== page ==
It wasn’t easy to do these things and everything in me rebelled against them. But still I forced myself to take part in socializing and speech giving. Somewhere inside me I knew that I would have to overcome this problem of mine if I wanted to achieve some of the things I wanted to do in life (like get a boyfriend - I know it’s not all about getting a man, but come on!). Actually, I just got tired of being lonely and ignored and overlooked. If I wanted to be heard, I was the one who was going to have to force the issue. No one was going to do it for me.
Remember this phrase: Fake it until you make it. Some experts don’t agree on this, or have come up with other phrases, but basically I think this one is the best. You have to act like you know what you’re doing, even when you don’t - especially when you don’t. Eventually, you actually will - for the most part. I’m not saying be fake or not yourself, just pretend that you can do this stuff. You really can put your thoughts into words. Take chances in talking to people - maybe start with your grocery bagger. "Those sure are some nice plastic bags." Or, "Do you think I should try out the renewable ones?" Most people are relatively forgiving and patient and are willing to help you along. Okay, maybe not in high school - that’s just a jungle, but maybe more so in the outside world. You will probably come across a lot of shy people out there who can empathize with you and want to help you. If you come across a meanie - and you will - then move on because they aren’t worth your time, and are probably just as miserable as you are (or worse, so count your blessings!).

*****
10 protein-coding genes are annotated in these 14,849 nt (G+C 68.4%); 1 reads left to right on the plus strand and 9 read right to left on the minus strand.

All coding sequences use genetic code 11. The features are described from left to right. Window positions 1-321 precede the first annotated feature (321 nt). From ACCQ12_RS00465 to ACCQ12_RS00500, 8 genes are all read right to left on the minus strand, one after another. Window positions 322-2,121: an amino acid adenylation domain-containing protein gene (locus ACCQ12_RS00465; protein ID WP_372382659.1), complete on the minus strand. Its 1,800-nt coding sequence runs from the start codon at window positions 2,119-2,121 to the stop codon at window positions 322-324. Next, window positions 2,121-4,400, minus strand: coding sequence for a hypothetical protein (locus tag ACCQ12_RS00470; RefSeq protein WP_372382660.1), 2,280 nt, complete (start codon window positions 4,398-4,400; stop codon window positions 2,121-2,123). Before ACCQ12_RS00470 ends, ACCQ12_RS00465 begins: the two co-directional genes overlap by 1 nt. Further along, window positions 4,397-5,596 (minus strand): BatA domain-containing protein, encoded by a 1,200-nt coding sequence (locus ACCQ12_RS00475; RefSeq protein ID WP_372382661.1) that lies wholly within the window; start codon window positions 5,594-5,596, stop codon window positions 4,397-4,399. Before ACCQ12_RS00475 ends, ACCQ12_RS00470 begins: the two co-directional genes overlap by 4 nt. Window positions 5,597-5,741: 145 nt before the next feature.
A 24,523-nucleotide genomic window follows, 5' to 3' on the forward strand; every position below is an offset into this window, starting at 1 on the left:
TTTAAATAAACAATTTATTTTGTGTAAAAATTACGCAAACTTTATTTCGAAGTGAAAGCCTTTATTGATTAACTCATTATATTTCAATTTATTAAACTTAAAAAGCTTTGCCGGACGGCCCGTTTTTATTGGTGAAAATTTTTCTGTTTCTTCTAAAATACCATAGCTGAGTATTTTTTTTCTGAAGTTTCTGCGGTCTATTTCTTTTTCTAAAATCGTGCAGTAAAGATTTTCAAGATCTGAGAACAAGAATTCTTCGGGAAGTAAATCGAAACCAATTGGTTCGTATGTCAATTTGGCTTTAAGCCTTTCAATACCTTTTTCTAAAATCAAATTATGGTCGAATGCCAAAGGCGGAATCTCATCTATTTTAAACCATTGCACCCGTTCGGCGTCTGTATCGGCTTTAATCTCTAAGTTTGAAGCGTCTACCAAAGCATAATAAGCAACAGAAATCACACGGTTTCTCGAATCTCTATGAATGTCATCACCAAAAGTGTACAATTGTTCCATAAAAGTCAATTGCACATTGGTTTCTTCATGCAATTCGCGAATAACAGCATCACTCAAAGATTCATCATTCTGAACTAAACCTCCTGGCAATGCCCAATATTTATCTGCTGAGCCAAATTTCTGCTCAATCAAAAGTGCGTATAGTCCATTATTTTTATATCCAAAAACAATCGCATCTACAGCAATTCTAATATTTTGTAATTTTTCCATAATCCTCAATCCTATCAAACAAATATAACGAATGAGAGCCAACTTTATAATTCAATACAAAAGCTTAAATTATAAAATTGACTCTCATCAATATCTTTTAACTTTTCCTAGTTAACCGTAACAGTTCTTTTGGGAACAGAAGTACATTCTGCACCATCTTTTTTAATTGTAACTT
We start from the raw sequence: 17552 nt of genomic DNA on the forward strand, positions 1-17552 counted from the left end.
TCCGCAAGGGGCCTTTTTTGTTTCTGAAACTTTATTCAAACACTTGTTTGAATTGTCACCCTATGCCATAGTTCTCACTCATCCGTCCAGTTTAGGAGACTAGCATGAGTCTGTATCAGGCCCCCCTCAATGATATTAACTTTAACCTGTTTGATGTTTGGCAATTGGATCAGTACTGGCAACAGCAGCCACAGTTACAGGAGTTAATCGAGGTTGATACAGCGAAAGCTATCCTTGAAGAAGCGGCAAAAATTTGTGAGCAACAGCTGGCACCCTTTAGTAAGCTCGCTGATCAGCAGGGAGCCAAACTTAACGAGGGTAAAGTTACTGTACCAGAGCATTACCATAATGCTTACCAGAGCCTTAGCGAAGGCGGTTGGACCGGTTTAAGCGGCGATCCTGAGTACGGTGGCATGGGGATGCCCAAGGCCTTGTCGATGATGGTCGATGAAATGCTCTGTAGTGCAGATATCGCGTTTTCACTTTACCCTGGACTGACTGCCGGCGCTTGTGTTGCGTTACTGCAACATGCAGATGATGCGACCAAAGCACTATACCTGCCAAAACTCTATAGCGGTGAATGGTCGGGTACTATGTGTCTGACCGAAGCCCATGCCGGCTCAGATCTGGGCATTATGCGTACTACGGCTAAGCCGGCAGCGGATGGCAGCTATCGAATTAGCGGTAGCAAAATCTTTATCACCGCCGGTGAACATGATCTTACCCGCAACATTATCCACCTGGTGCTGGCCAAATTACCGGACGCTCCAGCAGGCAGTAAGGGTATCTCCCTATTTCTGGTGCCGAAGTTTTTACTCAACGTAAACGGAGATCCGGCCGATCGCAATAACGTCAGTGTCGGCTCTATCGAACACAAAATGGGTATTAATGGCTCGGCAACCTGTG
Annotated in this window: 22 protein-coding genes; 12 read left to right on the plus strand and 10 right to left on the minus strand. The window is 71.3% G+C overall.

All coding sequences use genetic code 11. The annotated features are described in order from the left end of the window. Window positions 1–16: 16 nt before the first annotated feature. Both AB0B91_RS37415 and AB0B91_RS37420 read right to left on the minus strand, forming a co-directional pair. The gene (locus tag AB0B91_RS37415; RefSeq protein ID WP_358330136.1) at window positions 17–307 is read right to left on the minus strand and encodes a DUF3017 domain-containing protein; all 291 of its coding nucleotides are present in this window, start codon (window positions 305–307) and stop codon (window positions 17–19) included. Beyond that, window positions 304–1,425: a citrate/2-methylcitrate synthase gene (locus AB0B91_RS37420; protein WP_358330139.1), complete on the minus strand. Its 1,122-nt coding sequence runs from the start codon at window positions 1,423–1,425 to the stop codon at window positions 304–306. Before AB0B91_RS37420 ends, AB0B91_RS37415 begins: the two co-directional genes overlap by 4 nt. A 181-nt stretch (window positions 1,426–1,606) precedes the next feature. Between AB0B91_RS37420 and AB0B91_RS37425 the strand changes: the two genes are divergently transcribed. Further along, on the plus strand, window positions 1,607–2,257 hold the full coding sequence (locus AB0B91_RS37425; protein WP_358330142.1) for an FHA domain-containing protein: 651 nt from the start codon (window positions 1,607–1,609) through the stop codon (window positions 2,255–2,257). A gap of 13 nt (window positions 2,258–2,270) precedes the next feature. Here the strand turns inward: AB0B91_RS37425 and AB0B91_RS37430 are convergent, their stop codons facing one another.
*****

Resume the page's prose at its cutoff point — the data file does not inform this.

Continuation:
Being shy is not a bad thing. But when it controls your life and keeps you from achieving the things you want, then something has to change. Remember when you learned how to ride a bike or to read or write? You had to practice at it. It wasn’t easy. There were a lot of falls and broken pencil leads, but you kept trying, right? This is the same thing. Just keep in mind that you’ve spent a lot of your life being shy; it’s going to take some time to unlearn some old and very strong habits.
But I believe you can do it! Now just believe in yourself.